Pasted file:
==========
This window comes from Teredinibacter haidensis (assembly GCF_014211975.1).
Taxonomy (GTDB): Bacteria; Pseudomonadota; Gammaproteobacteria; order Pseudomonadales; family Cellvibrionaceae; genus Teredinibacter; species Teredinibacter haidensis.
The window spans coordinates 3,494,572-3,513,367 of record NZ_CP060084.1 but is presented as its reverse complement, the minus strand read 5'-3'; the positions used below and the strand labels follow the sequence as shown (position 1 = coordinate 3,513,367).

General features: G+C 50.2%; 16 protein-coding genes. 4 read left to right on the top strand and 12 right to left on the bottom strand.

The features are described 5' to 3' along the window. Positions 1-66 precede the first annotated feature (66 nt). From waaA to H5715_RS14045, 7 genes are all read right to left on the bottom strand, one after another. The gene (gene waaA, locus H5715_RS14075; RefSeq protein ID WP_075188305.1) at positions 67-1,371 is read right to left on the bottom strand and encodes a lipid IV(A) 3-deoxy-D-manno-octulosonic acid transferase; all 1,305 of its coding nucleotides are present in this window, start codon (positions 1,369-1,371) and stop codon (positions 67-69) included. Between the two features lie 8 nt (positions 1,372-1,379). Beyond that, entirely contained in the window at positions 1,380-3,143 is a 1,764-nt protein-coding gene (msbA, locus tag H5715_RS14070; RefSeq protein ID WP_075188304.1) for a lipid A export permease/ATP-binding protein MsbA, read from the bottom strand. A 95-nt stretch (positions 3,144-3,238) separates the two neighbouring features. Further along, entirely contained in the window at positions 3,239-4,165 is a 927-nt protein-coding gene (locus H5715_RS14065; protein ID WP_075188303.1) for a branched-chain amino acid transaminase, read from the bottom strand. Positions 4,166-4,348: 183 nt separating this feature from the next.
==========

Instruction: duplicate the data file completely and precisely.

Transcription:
This window comes from Teredinibacter haidensis (assembly GCF_014211975.1).
Taxonomy (GTDB): Bacteria; Pseudomonadota; Gammaproteobacteria; order Pseudomonadales; family Cellvibrionaceae; genus Teredinibacter; species Teredinibacter haidensis.
The window spans coordinates 3,494,572-3,513,367 of record NZ_CP060084.1 but is presented as its reverse complement, the minus strand read 5'-3'; the positions used below and the strand labels follow the sequence as shown (position 1 = coordinate 3,513,367).

General features: G+C 50.2%; 16 protein-coding genes. 4 read left to right on the top strand and 12 right to left on the bottom strand.

The features are described 5' to 3' along the window. Positions 1-66 precede the first annotated feature (66 nt). From waaA to H5715_RS14045, 7 genes are all read right to left on the bottom strand, one after another. The gene (gene waaA, locus H5715_RS14075; RefSeq protein ID WP_075188305.1) at positions 67-1,371 is read right to left on the bottom strand and encodes a lipid IV(A) 3-deoxy-D-manno-octulosonic acid transferase; all 1,305 of its coding nucleotides are present in this window, start codon (positions 1,369-1,371) and stop codon (positions 67-69) included. Between the two features lie 8 nt (positions 1,372-1,379). Beyond that, entirely contained in the window at positions 1,380-3,143 is a 1,764-nt protein-coding gene (msbA, locus tag H5715_RS14070; RefSeq protein ID WP_075188304.1) for a lipid A export permease/ATP-binding protein MsbA, read from the bottom strand. A 95-nt stretch (positions 3,144-3,238) separates the two neighbouring features. Further along, entirely contained in the window at positions 3,239-4,165 is a 927-nt protein-coding gene (locus H5715_RS14065; protein ID WP_075188303.1) for a branched-chain amino acid transaminase, read from the bottom strand. Positions 4,166-4,348: 183 nt separating this feature from the next.